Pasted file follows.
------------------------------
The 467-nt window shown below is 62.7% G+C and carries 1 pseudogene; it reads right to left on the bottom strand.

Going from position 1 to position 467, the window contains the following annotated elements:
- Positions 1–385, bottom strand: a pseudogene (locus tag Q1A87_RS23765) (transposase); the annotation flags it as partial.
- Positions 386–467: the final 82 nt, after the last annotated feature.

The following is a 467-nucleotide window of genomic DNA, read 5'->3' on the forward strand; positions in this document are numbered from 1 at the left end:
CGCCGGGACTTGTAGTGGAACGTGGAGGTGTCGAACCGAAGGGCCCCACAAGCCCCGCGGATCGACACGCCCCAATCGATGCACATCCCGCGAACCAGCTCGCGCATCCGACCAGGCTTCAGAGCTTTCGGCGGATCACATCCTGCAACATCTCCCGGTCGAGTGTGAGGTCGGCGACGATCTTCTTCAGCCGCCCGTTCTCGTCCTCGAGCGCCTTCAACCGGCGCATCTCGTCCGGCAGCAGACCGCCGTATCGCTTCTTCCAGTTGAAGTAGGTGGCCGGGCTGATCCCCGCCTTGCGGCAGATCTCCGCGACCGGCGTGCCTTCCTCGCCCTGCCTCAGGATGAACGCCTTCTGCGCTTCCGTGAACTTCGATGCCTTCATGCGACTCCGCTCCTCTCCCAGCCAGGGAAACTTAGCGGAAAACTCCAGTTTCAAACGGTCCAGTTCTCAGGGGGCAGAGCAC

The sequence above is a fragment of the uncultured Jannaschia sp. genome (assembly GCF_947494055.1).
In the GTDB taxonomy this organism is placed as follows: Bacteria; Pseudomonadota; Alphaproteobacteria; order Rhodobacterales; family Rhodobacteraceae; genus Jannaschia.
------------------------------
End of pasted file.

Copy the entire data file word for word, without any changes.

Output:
The 467-nt window shown below is 62.7% G+C and carries 1 pseudogene; it reads right to left on the bottom strand.

Going from position 1 to position 467, the window contains the following annotated elements:
- Positions 1–385, bottom strand: a pseudogene (locus tag Q1A87_RS23765) (transposase); the annotation flags it as partial.
- Positions 386–467: the final 82 nt, after the last annotated feature.

The following is a 467-nucleotide window of genomic DNA, read 5'->3' on the forward strand; positions in this document are numbered from 1 at the left end:
CGCCGGGACTTGTAGTGGAACGTGGAGGTGTCGAACCGAAGGGCCCCACAAGCCCCGCGGATCGACACGCCCCAATCGATGCACATCCCGCGAACCAGCTCGCGCATCCGACCAGGCTTCAGAGCTTTCGGCGGATCACATCCTGCAACATCTCCCGGTCGAGTGTGAGGTCGGCGACGATCTTCTTCAGCCGCCCGTTCTCGTCCTCGAGCGCCTTCAACCGGCGCATCTCGTCCGGCAGCAGACCGCCGTATCGCTTCTTCCAGTTGAAGTAGGTGGCCGGGCTGATCCCCGCCTTGCGGCAGATCTCCGCGACCGGCGTGCCTTCCTCGCCCTGCCTCAGGATGAACGCCTTCTGCGCTTCCGTGAACTTCGATGCCTTCATGCGACTCCGCTCCTCTCCCAGCCAGGGAAACTTAGCGGAAAACTCCAGTTTCAAACGGTCCAGTTCTCAGGGGGCAGAGCAC

The sequence above is a fragment of the uncultured Jannaschia sp. genome (assembly GCF_947494055.1).
In the GTDB taxonomy this organism is placed as follows: Bacteria; Pseudomonadota; Alphaproteobacteria; order Rhodobacterales; family Rhodobacteraceae; genus Jannaschia.